The charm of Amsterdam is its canals and the distinctive homes that cast their reflections on the mostly smooth waters. The canals are easy to explore but the homes, or “grachtenpand” as the Dutch call them, are mostly private, so exploring their unique characteristics is limited to gazing at facades.
Even from a canal-side perspective, though, you can learn a bit about the homes and why their design is unique to this part of the world. For instance, you will note that the facades are quite narrow. This, and most of the distinct features of canal houses, is driven by a long history of flooding: an unfortunate characteristic of the low-lying Netherlands that the city has been fighting for more than 1,000 years. A narrow building means less frontage to protect when water overflows the banks. Consequently, over time, homes became narrow and deep to compensate.
Next you will notice that a few steps up to the front door is the norm. That gives an extra measure of protection when the water rises, protecting the first floor and above from damage. This would be especially important for the stately homes where the all-important parlor floor contained valuables and elaborate decorations to impress guests as they arrived.
That’s about as far as casual observation will get you in learning about Amsterdam canal houses. But there is one particularly fine example of a canal house you can visit. It was built in the 17th century and has been carefully restored to its 19th century state. It’s the Museum Van Loon, located in the heart of Amsterdam’s Canal District.
A magnificent residence built in 1672 by the architect Adriaen Dortsman, the Van Loon House was originally the home of painter Ferdinand Bol, a pupil of Rembrandt, who gained prominence and financial success rendering the great and good citizens of Amsterdam on canvas.
The house changed ownership several times until it was purchased in 1884 by the Van Loon family, founders of the Dutch Far East Company. The Van Loons’ descendants still own the house today, and it is their generosity that allows us to climb the steps from the street and enter the 19th century, with their home virtually unchanged from its 1884 renovation.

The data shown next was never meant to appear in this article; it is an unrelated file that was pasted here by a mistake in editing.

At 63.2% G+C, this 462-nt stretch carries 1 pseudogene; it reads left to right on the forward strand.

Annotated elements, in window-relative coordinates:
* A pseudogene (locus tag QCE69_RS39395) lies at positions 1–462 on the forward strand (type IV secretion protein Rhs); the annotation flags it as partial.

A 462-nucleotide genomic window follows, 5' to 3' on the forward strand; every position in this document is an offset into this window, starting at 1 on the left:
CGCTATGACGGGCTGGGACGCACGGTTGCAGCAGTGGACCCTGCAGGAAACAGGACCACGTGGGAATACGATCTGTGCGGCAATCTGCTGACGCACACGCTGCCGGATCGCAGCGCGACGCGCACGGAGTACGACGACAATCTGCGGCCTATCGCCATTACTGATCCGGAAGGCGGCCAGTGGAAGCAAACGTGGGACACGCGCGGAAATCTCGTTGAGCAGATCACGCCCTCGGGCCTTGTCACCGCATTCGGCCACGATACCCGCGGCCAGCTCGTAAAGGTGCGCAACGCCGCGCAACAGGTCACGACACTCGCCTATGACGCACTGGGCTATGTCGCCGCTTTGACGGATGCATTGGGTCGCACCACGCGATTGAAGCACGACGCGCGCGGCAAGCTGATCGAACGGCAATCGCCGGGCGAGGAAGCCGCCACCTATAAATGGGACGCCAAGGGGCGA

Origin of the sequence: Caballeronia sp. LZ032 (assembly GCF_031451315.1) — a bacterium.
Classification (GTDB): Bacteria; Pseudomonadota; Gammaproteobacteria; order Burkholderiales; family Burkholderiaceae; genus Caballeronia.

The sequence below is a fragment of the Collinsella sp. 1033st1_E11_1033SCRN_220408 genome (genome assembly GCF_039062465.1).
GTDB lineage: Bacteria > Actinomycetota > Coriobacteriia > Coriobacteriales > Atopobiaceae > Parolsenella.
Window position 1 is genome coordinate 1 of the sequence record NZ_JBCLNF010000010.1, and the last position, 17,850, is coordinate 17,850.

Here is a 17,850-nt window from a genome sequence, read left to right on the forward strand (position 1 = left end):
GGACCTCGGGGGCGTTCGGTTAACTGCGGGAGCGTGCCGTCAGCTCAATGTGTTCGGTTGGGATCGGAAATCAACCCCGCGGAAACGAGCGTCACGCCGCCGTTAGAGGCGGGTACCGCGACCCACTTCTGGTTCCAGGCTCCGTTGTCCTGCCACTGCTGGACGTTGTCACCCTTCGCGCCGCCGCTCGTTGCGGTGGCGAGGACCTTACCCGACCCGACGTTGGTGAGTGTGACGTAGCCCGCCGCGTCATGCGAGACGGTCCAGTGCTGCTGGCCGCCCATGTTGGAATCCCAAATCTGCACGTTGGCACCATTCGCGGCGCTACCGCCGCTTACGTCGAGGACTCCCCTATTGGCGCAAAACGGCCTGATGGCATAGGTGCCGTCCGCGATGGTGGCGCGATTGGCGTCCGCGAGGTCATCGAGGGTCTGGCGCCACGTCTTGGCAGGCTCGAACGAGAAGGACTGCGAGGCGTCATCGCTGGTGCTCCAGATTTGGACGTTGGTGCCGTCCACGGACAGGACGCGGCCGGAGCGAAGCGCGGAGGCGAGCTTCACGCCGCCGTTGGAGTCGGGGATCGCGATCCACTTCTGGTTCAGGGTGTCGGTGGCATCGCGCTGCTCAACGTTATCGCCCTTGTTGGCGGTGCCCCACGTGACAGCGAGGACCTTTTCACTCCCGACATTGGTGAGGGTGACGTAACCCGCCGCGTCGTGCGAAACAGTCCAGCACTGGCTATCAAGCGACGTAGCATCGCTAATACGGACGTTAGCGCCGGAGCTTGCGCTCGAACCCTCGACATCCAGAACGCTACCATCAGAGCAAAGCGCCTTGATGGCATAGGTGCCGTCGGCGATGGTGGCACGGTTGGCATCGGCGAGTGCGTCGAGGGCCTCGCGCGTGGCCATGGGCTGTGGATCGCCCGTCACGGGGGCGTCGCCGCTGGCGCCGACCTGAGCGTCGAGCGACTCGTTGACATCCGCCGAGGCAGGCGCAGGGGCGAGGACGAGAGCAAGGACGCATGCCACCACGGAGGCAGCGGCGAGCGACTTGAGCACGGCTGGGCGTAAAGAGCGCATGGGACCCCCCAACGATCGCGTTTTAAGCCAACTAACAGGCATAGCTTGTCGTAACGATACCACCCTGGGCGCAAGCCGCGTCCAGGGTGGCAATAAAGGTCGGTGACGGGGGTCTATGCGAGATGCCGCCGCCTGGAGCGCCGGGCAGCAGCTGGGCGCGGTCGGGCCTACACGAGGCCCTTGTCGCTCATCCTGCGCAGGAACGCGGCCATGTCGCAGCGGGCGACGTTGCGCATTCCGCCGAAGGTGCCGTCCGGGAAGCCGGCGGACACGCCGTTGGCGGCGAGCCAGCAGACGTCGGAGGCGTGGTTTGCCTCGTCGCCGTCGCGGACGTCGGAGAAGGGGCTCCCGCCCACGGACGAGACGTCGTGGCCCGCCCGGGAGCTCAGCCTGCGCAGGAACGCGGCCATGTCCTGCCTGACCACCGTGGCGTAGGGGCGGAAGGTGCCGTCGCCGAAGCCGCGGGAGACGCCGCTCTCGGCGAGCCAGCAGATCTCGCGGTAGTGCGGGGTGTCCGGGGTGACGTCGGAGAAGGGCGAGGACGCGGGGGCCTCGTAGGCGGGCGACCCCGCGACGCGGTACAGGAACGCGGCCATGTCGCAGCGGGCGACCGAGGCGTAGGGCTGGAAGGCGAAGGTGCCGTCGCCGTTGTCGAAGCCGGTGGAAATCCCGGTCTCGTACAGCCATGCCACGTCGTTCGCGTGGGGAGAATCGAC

On your visit, you may tour the kitchen and garden, wander through beautiful reception rooms, climb the stairs up to the private quarters on the first floor, and take tea and cake in what was formally the carriage house to the rear of the home.
The rooms on display are presented in a way to give you the feeling that the owners have just left for a walk: China is on the table, sheets cover the beds, and the family’s fine paintings are on the walls. You get a chance to experience 19th century Dutch life from the inside.
The last person to occupy the whole house was grandson Hendriks Maurits van Loon and his wife, Martine Labouchère. On September 22, 1960, he founded the Van Loon Foundation to restore the house and save the family collection in perpetuity for the public. He died in 2006, and his daughter Philippa succeeded him as president of the foundation.
We took a tour with museum director Tonko Grever who is not only an expert on the Van Loon estate but particularly knowledgeable about canal houses in Amsterdam. This was a great experience, gaining insight into how some of the notable citizens of Amsterdam lived, but also getting an understanding of canal houses in general, and how they are designed to combat some of the unique challenges of water in Holland.
The Museum Van Loon is not widely known, but we think it’s a perfect way to explore the culture of Amsterdam and better understand its people.
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